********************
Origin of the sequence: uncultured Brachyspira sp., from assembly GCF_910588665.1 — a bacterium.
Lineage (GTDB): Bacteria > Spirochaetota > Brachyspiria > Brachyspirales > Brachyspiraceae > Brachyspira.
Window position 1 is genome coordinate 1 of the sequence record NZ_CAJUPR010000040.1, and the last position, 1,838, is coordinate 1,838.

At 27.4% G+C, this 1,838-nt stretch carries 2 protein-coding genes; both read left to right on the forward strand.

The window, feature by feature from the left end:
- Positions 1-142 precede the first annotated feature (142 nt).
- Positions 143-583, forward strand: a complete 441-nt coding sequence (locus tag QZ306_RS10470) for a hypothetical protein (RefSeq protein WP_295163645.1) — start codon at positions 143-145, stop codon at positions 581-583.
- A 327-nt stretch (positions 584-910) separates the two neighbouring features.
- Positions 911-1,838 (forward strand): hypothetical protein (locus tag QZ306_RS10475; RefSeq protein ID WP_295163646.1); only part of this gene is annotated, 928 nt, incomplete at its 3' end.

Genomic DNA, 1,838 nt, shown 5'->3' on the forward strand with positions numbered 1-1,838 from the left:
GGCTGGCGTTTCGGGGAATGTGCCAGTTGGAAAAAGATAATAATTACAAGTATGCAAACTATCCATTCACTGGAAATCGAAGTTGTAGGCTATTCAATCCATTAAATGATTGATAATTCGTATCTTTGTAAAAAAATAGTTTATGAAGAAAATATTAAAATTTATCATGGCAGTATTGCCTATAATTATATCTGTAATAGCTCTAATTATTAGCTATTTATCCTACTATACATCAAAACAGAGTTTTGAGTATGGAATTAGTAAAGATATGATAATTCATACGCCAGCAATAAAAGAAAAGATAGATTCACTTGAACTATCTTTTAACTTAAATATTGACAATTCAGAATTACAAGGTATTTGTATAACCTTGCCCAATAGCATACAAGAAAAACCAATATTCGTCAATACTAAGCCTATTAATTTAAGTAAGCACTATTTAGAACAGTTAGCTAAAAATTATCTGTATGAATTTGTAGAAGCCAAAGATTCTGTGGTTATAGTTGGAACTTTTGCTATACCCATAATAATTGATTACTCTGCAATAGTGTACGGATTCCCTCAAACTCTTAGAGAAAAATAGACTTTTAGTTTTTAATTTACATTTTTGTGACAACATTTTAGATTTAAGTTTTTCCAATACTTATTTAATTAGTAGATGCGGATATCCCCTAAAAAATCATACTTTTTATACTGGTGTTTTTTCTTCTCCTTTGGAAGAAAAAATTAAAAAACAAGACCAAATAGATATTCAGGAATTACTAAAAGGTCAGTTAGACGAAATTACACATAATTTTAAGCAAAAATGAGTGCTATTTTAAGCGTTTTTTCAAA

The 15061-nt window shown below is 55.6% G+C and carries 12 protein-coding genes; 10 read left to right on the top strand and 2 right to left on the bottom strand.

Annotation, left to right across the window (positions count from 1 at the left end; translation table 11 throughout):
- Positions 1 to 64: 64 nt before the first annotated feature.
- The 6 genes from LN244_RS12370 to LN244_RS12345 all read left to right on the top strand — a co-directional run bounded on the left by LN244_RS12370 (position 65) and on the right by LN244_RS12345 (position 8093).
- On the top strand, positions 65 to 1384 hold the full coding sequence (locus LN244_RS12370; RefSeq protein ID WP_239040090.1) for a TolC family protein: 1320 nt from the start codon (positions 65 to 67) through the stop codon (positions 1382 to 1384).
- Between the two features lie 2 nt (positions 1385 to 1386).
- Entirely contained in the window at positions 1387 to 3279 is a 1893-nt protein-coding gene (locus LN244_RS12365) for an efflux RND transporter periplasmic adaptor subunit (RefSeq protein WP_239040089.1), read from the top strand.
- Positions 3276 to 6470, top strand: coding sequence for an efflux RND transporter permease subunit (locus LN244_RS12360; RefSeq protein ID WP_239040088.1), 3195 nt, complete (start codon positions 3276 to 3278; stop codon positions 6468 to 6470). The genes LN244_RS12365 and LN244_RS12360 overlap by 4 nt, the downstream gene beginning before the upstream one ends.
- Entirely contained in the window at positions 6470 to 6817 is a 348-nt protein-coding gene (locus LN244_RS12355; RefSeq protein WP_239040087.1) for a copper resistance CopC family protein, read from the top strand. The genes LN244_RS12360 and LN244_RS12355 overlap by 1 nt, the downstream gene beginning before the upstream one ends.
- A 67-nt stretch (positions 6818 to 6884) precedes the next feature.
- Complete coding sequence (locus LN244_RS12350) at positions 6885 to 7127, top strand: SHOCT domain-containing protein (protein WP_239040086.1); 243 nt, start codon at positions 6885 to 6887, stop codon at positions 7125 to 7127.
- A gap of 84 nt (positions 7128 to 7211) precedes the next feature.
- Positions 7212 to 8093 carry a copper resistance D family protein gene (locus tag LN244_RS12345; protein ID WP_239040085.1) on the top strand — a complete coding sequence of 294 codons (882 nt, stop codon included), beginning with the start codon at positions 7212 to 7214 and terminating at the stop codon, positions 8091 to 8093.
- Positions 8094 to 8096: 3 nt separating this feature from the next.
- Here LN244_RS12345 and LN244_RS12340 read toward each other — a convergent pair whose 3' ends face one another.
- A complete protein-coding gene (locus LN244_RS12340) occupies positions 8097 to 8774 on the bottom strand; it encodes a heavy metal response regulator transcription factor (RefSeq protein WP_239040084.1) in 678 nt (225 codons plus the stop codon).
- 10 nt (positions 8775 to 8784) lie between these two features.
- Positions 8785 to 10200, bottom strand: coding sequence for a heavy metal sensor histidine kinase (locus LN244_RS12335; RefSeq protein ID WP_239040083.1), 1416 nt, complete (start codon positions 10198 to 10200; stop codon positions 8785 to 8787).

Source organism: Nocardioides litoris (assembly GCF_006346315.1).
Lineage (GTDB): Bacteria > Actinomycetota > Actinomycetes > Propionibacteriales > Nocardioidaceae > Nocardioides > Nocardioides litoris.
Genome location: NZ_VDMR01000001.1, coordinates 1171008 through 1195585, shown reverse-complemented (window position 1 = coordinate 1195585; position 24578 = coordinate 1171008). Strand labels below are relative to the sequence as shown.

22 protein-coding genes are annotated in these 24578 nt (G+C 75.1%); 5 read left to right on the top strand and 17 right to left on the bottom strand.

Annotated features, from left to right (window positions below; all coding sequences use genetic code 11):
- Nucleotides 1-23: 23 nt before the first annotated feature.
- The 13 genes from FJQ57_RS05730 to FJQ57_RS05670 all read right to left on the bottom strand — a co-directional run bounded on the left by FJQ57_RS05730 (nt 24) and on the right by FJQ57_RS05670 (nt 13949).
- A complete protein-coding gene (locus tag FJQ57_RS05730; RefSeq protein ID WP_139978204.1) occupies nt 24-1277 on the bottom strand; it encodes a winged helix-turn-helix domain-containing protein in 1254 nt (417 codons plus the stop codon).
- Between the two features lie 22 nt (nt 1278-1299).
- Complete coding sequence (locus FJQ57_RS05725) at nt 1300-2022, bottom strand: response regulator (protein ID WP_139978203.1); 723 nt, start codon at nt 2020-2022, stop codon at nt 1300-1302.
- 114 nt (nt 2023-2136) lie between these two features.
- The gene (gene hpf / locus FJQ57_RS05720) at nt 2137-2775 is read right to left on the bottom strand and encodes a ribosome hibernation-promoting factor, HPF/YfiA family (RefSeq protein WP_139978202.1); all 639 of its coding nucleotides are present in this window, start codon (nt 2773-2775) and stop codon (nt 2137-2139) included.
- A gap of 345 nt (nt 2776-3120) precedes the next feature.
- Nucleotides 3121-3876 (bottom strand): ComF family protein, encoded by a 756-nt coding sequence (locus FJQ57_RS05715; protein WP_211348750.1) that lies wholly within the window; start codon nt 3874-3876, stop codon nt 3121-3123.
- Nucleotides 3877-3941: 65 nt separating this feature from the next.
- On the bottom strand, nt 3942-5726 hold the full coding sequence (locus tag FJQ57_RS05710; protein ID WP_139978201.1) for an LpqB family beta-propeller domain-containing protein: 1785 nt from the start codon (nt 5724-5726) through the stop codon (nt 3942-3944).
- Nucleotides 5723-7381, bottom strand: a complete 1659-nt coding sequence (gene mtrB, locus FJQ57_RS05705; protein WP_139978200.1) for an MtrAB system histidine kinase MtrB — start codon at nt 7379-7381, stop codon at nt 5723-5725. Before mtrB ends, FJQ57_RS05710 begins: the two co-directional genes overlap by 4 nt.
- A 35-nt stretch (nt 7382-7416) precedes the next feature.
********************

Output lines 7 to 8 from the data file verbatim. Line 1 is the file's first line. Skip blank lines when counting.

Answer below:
- Positions 143-583, forward strand: a complete 441-nt coding sequence (locus tag QZ306_RS10470) for a hypothetical protein (RefSeq protein WP_295163645.1) — start codon at positions 143-145, stop codon at positions 581-583.
- A 327-nt stretch (positions 584-910) separates the two neighbouring features.